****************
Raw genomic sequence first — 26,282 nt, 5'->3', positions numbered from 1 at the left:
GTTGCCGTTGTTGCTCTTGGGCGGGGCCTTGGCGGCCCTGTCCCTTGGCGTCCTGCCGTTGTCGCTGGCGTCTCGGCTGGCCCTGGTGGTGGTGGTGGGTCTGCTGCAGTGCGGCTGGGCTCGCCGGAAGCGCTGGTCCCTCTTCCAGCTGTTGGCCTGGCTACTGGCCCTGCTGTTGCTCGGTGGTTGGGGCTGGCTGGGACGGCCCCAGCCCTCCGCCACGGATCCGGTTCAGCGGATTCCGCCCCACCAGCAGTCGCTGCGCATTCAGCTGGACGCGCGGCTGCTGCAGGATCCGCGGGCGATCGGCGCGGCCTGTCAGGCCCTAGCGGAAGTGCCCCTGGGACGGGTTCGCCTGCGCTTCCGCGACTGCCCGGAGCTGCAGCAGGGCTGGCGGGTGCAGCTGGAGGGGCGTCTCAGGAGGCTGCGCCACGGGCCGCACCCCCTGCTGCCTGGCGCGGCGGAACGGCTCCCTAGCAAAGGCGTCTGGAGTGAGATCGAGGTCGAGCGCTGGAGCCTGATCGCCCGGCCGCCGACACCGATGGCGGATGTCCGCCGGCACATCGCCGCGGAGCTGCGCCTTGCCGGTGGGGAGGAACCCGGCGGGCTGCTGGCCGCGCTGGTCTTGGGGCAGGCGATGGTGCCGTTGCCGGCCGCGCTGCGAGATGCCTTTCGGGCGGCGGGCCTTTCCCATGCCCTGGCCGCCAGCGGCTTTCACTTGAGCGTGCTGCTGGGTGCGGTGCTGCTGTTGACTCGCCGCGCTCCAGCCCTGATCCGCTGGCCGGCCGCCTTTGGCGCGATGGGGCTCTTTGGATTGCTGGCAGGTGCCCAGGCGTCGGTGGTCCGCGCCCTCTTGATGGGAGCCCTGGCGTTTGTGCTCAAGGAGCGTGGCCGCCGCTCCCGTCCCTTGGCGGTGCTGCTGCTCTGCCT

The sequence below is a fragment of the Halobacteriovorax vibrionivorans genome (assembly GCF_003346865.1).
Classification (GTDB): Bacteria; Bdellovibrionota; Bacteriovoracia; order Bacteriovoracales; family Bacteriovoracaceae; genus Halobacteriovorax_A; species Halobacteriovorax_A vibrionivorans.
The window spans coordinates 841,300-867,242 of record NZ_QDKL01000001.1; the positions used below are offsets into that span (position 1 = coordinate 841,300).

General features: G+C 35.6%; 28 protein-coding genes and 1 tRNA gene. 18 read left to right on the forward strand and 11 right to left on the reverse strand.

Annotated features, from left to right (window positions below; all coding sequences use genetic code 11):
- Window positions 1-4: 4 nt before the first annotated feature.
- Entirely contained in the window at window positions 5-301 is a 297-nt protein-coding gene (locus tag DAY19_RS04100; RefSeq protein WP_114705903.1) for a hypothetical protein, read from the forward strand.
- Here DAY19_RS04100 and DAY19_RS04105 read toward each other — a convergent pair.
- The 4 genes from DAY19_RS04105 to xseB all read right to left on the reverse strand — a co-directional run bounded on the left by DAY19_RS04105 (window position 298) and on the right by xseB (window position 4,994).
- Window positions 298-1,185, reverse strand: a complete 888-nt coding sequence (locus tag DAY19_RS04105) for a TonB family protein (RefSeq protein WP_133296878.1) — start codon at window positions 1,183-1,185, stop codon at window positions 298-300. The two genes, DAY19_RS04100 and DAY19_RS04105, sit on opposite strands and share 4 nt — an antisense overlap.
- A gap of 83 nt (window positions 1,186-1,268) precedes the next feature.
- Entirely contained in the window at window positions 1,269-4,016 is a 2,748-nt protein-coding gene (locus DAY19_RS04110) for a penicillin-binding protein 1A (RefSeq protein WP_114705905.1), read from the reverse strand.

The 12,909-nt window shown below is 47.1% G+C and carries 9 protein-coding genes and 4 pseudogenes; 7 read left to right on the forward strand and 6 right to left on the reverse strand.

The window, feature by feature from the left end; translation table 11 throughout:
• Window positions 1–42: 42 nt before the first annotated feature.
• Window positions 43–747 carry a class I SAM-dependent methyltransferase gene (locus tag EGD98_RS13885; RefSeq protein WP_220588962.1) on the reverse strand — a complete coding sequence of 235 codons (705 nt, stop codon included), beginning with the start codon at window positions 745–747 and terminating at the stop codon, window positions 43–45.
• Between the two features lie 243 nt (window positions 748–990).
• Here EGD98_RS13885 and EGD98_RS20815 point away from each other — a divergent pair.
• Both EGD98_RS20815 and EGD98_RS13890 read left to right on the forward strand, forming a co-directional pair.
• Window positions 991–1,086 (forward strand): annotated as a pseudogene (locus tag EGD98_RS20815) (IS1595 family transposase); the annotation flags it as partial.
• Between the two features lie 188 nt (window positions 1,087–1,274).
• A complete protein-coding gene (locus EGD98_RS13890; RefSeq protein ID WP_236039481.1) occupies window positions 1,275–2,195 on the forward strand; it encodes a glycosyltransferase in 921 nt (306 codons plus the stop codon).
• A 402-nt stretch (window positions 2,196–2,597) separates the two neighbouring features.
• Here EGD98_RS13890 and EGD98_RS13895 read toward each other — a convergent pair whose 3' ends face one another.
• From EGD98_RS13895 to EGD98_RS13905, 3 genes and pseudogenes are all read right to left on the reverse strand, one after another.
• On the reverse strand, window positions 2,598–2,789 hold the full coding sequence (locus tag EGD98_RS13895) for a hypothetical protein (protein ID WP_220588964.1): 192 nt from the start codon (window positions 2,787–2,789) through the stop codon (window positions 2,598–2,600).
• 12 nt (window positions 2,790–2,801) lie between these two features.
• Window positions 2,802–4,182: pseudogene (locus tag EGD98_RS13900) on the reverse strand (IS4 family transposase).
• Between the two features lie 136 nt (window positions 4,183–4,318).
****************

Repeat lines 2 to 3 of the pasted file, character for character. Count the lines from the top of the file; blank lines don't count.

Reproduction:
GTTGCCGTTGTTGCTCTTGGGCGGGGCCTTGGCGGCCCTGTCCCTTGGCGTCCTGCCGTTGTCGCTGGCGTCTCGGCTGGCCCTGGTGGTGGTGGTGGGTCTGCTGCAGTGCGGCTGGGCTCGCCGGAAGCGCTGGTCCCTCTTCCAGCTGTTGGCCTGGCTACTGGCCCTGCTGTTGCTCGGTGGTTGGGGCTGGCTGGGACGGCCCCAGCCCTCCGCCACGGATCCGGTTCAGCGGATTCCGCCCCACCAGCAGTCGCTGCGCATTCAGCTGGACGCGCGGCTGCTGCAGGATCCGCGGGCGATCGGCGCGGCCTGTCAGGCCCTAGCGGAAGTGCCCCTGGGACGGGTTCGCCTGCGCTTCCGCGACTGCCCGGAGCTGCAGCAGGGCTGGCGGGTGCAGCTGGAGGGGCGTCTCAGGAGGCTGCGCCACGGGCCGCACCCCCTGCTGCCTGGCGCGGCGGAACGGCTCCCTAGCAAAGGCGTCTGGAGTGAGATCGAGGTCGAGCGCTGGAGCCTGATCGCCCGGCCGCCGACACCGATGGCGGATGTCCGCCGGCACATCGCCGCGGAGCTGCGCCTTGCCGGTGGGGAGGAACCCGGCGGGCTGCTGGCCGCGCTGGTCTTGGGGCAGGCGATGGTGCCGTTGCCGGCCGCGCTGCGAGATGCCTTTCGGGCGGCGGGCCTTTCCCATGCCCTGGCCGCCAGCGGCTTTCACTTGAGCGTGCTGCTGGGTGCGGTGCTGCTGTTGACTCGCCGCGCTCCAGCCCTGATCCGCTGGCCGGCCGCCTTTGGCGCGATGGGGCTCTTTGGATTGCTGGCAGGTGCCCAGGCGTCGGTGGTCCGCGCCCTCTTGATGGGAGCCCTGGCGTTTGTGCTCAAGGAGCGTGGCCGCCGCTCCCGTCCCTTGGCGGTGCTGCTGCTCTGCCT

The sequence below is a fragment of the Halobacteriovorax vibrionivorans genome (assembly GCF_003346865.1).